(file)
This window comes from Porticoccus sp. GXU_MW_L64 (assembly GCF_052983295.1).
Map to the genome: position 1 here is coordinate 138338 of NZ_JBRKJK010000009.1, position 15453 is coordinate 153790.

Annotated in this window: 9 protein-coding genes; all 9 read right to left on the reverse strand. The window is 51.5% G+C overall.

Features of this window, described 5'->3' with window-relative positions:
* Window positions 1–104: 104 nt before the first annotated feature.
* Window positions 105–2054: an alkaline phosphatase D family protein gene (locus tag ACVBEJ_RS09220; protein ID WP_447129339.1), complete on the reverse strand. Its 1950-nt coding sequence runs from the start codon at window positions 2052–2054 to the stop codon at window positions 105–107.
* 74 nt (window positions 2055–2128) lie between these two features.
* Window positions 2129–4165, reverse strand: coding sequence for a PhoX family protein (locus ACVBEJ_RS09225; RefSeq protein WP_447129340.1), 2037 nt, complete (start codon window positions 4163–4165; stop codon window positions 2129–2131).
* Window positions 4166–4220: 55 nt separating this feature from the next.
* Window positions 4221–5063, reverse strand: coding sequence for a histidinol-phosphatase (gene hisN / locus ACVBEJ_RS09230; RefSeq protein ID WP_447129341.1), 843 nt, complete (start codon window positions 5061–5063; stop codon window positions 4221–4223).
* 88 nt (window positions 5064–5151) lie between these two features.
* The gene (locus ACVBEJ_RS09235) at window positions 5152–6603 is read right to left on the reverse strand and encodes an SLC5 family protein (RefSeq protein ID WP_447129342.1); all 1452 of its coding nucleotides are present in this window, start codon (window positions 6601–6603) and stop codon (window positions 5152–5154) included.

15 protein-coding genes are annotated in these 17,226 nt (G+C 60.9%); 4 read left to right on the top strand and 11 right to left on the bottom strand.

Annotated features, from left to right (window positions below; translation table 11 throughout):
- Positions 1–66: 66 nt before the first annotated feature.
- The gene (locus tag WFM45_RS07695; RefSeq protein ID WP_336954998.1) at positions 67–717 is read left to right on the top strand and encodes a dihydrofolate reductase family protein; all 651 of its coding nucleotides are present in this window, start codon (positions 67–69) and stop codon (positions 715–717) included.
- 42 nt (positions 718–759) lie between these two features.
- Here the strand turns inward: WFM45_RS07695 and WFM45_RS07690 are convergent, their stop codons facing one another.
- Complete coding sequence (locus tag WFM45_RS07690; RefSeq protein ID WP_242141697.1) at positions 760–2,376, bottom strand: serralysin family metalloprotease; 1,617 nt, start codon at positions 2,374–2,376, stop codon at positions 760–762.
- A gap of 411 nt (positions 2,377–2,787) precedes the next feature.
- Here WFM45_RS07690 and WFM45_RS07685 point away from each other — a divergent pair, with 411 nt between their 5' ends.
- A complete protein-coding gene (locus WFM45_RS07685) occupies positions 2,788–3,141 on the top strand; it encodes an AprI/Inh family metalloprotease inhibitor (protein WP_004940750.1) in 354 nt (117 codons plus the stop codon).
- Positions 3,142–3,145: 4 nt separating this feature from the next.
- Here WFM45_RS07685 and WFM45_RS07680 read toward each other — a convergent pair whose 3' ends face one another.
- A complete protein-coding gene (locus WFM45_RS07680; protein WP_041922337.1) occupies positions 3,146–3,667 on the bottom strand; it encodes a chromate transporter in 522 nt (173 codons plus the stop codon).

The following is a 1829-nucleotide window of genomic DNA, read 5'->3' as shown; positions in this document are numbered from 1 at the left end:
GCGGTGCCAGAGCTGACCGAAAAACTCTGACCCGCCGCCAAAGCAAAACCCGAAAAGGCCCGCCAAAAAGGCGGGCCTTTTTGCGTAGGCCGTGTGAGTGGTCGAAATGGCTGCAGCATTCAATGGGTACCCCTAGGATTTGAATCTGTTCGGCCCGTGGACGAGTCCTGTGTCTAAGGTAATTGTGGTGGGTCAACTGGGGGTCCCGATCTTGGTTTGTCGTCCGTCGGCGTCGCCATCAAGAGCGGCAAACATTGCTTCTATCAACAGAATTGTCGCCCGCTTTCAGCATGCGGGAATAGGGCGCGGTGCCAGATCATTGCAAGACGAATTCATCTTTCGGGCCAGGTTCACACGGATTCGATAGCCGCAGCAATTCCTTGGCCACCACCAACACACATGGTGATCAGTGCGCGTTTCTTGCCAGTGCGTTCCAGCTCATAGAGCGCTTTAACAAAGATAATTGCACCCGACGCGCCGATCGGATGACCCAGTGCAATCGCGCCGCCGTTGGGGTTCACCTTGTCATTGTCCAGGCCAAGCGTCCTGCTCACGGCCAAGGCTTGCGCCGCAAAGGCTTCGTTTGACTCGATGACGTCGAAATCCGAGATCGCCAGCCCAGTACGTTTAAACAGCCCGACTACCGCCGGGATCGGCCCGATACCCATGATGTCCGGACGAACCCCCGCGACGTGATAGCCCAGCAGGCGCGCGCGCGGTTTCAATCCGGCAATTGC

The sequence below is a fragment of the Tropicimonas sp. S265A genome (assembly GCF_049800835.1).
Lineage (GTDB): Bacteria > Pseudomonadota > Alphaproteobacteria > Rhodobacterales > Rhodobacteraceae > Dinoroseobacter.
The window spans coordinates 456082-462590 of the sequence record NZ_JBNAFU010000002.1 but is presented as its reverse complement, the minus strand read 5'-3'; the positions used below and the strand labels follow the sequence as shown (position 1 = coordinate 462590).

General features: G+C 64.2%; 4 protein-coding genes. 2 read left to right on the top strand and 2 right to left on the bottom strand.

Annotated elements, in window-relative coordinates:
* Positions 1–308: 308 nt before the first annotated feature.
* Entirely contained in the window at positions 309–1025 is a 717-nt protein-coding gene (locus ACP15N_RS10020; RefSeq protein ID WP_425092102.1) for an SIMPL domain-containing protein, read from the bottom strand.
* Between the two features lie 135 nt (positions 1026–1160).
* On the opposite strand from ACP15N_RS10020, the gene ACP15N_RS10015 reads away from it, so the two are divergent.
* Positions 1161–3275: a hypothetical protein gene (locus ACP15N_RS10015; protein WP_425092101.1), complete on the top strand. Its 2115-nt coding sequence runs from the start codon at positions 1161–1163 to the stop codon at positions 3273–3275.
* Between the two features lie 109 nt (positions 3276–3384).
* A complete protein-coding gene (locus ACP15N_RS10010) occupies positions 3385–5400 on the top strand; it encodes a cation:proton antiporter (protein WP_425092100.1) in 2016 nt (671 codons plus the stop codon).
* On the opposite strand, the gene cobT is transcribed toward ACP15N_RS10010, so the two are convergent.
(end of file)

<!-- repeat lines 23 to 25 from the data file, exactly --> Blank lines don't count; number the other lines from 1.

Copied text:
- Positions 3,142–3,145: 4 nt separating this feature from the next.
- Here WFM45_RS07685 and WFM45_RS07680 read toward each other — a convergent pair whose 3' ends face one another.
- A complete protein-coding gene (locus WFM45_RS07680; protein WP_041922337.1) occupies positions 3,146–3,667 on the bottom strand; it encodes a chromate transporter in 522 nt (173 codons plus the stop codon).